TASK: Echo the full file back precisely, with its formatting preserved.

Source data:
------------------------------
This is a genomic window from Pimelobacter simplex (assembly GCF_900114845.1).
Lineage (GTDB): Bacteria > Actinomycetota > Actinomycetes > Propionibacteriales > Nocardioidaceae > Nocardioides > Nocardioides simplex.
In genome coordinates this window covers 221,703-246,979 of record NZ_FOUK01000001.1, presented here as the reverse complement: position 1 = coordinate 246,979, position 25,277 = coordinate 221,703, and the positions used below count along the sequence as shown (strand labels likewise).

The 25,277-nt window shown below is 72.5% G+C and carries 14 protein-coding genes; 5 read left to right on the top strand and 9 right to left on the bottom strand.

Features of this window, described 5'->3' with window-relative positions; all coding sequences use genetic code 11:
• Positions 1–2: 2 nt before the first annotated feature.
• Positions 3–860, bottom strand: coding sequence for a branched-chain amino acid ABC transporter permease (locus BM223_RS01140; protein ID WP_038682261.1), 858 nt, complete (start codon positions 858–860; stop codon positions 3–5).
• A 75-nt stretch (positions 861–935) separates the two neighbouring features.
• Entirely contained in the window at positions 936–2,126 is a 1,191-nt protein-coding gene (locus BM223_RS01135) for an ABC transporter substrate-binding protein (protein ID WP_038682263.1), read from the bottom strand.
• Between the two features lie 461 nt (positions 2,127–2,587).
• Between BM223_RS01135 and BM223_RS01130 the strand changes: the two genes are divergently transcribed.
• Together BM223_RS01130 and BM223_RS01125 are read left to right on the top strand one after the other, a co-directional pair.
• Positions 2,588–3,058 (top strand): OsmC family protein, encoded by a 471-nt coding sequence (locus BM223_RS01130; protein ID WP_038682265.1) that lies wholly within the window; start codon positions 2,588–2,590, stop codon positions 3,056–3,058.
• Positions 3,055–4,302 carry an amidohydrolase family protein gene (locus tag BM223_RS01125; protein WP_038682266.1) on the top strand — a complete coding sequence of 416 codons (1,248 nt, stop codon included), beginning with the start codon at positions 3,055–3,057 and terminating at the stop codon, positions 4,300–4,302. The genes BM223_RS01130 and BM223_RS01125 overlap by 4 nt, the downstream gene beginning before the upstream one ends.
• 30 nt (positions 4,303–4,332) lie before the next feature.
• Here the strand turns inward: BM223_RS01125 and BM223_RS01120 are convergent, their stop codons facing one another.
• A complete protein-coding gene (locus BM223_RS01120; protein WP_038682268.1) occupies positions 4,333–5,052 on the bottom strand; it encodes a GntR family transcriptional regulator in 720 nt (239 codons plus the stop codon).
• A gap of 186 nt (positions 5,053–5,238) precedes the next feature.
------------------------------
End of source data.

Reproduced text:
This is a genomic window from Pimelobacter simplex (assembly GCF_900114845.1).
Lineage (GTDB): Bacteria > Actinomycetota > Actinomycetes > Propionibacteriales > Nocardioidaceae > Nocardioides > Nocardioides simplex.
In genome coordinates this window covers 221,703-246,979 of record NZ_FOUK01000001.1, presented here as the reverse complement: position 1 = coordinate 246,979, position 25,277 = coordinate 221,703, and the positions used below count along the sequence as shown (strand labels likewise).

The 25,277-nt window shown below is 72.5% G+C and carries 14 protein-coding genes; 5 read left to right on the top strand and 9 right to left on the bottom strand.

Features of this window, described 5'->3' with window-relative positions; all coding sequences use genetic code 11:
• Positions 1–2: 2 nt before the first annotated feature.
• Positions 3–860, bottom strand: coding sequence for a branched-chain amino acid ABC transporter permease (locus BM223_RS01140; protein ID WP_038682261.1), 858 nt, complete (start codon positions 858–860; stop codon positions 3–5).
• A 75-nt stretch (positions 861–935) separates the two neighbouring features.
• Entirely contained in the window at positions 936–2,126 is a 1,191-nt protein-coding gene (locus BM223_RS01135) for an ABC transporter substrate-binding protein (protein ID WP_038682263.1), read from the bottom strand.
• Between the two features lie 461 nt (positions 2,127–2,587).
• Between BM223_RS01135 and BM223_RS01130 the strand changes: the two genes are divergently transcribed.
• Together BM223_RS01130 and BM223_RS01125 are read left to right on the top strand one after the other, a co-directional pair.
• Positions 2,588–3,058 (top strand): OsmC family protein, encoded by a 471-nt coding sequence (locus BM223_RS01130; protein ID WP_038682265.1) that lies wholly within the window; start codon positions 2,588–2,590, stop codon positions 3,056–3,058.
• Positions 3,055–4,302 carry an amidohydrolase family protein gene (locus tag BM223_RS01125; protein WP_038682266.1) on the top strand — a complete coding sequence of 416 codons (1,248 nt, stop codon included), beginning with the start codon at positions 3,055–3,057 and terminating at the stop codon, positions 4,300–4,302. The genes BM223_RS01130 and BM223_RS01125 overlap by 4 nt, the downstream gene beginning before the upstream one ends.
• 30 nt (positions 4,303–4,332) lie before the next feature.
• Here the strand turns inward: BM223_RS01125 and BM223_RS01120 are convergent, their stop codons facing one another.
• A complete protein-coding gene (locus BM223_RS01120; protein WP_038682268.1) occupies positions 4,333–5,052 on the bottom strand; it encodes a GntR family transcriptional regulator in 720 nt (239 codons plus the stop codon).
• A gap of 186 nt (positions 5,053–5,238) precedes the next feature.